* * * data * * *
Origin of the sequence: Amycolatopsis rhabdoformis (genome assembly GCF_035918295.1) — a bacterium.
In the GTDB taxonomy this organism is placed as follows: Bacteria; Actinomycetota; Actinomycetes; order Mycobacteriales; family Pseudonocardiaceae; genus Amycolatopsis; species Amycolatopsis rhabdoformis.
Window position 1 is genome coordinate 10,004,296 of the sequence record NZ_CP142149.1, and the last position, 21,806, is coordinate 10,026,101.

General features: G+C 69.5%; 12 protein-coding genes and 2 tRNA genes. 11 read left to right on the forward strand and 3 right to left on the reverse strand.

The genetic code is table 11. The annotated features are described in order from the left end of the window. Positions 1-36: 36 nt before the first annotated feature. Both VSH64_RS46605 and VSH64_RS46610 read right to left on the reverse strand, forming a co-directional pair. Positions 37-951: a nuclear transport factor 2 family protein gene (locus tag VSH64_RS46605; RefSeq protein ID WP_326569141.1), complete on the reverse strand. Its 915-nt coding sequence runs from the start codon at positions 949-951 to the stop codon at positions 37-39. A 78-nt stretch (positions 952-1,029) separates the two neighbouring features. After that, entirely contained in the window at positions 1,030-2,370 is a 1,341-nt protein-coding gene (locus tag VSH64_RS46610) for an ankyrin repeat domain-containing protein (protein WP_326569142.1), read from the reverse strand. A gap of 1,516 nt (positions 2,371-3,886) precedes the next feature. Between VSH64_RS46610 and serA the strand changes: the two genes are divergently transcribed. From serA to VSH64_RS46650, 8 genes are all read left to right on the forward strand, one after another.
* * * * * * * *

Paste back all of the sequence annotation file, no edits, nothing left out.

Origin of the sequence: Amycolatopsis rhabdoformis (genome assembly GCF_035918295.1) — a bacterium.
In the GTDB taxonomy this organism is placed as follows: Bacteria; Actinomycetota; Actinomycetes; order Mycobacteriales; family Pseudonocardiaceae; genus Amycolatopsis; species Amycolatopsis rhabdoformis.
Window position 1 is genome coordinate 10,004,296 of the sequence record NZ_CP142149.1, and the last position, 21,806, is coordinate 10,026,101.

General features: G+C 69.5%; 12 protein-coding genes and 2 tRNA genes. 11 read left to right on the forward strand and 3 right to left on the reverse strand.

The genetic code is table 11. The annotated features are described in order from the left end of the window. Positions 1-36: 36 nt before the first annotated feature. Both VSH64_RS46605 and VSH64_RS46610 read right to left on the reverse strand, forming a co-directional pair. Positions 37-951: a nuclear transport factor 2 family protein gene (locus tag VSH64_RS46605; RefSeq protein ID WP_326569141.1), complete on the reverse strand. Its 915-nt coding sequence runs from the start codon at positions 949-951 to the stop codon at positions 37-39. A 78-nt stretch (positions 952-1,029) separates the two neighbouring features. After that, entirely contained in the window at positions 1,030-2,370 is a 1,341-nt protein-coding gene (locus tag VSH64_RS46610) for an ankyrin repeat domain-containing protein (protein WP_326569142.1), read from the reverse strand. A gap of 1,516 nt (positions 2,371-3,886) precedes the next feature. Between VSH64_RS46610 and serA the strand changes: the two genes are divergently transcribed. From serA to VSH64_RS46650, 8 genes are all read left to right on the forward strand, one after another.